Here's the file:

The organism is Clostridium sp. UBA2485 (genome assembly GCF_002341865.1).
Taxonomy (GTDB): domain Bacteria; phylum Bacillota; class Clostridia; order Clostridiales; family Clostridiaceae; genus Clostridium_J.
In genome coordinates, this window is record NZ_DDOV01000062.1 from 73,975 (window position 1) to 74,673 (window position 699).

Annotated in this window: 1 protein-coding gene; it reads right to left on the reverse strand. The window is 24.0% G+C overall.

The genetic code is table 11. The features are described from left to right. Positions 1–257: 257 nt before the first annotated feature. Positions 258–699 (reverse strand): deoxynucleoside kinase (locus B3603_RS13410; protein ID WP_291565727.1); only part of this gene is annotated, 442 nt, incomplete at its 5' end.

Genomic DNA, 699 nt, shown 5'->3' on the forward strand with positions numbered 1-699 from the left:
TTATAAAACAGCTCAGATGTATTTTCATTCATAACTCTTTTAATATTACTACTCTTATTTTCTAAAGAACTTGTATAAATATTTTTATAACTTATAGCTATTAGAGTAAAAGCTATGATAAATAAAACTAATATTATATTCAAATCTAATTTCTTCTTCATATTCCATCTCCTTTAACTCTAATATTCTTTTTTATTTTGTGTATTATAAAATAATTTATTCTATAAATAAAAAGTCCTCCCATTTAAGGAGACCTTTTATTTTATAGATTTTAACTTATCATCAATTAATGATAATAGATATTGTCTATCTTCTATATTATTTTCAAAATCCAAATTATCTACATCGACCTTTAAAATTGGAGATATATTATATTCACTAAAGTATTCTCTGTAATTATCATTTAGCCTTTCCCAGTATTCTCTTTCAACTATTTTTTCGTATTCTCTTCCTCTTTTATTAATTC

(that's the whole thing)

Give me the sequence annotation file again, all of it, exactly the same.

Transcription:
The organism is Clostridium sp. UBA2485 (genome assembly GCF_002341865.1).
Taxonomy (GTDB): domain Bacteria; phylum Bacillota; class Clostridia; order Clostridiales; family Clostridiaceae; genus Clostridium_J.
In genome coordinates, this window is record NZ_DDOV01000062.1 from 73,975 (window position 1) to 74,673 (window position 699).

Annotated in this window: 1 protein-coding gene; it reads right to left on the reverse strand. The window is 24.0% G+C overall.

The genetic code is table 11. The features are described from left to right. Positions 1–257: 257 nt before the first annotated feature. Positions 258–699 (reverse strand): deoxynucleoside kinase (locus B3603_RS13410; protein ID WP_291565727.1); only part of this gene is annotated, 442 nt, incomplete at its 5' end.

Genomic DNA, 699 nt, shown 5'->3' on the forward strand with positions numbered 1-699 from the left:
TTATAAAACAGCTCAGATGTATTTTCATTCATAACTCTTTTAATATTACTACTCTTATTTTCTAAAGAACTTGTATAAATATTTTTATAACTTATAGCTATTAGAGTAAAAGCTATGATAAATAAAACTAATATTATATTCAAATCTAATTTCTTCTTCATATTCCATCTCCTTTAACTCTAATATTCTTTTTTATTTTGTGTATTATAAAATAATTTATTCTATAAATAAAAAGTCCTCCCATTTAAGGAGACCTTTTATTTTATAGATTTTAACTTATCATCAATTAATGATAATAGATATTGTCTATCTTCTATATTATTTTCAAAATCCAAATTATCTACATCGACCTTTAAAATTGGAGATATATTATATTCACTAAAGTATTCTCTGTAATTATCATTTAGCCTTTCCCAGTATTCTCTTTCAACTATTTTTTCGTATTCTCTTCCTCTTTTATTAATTC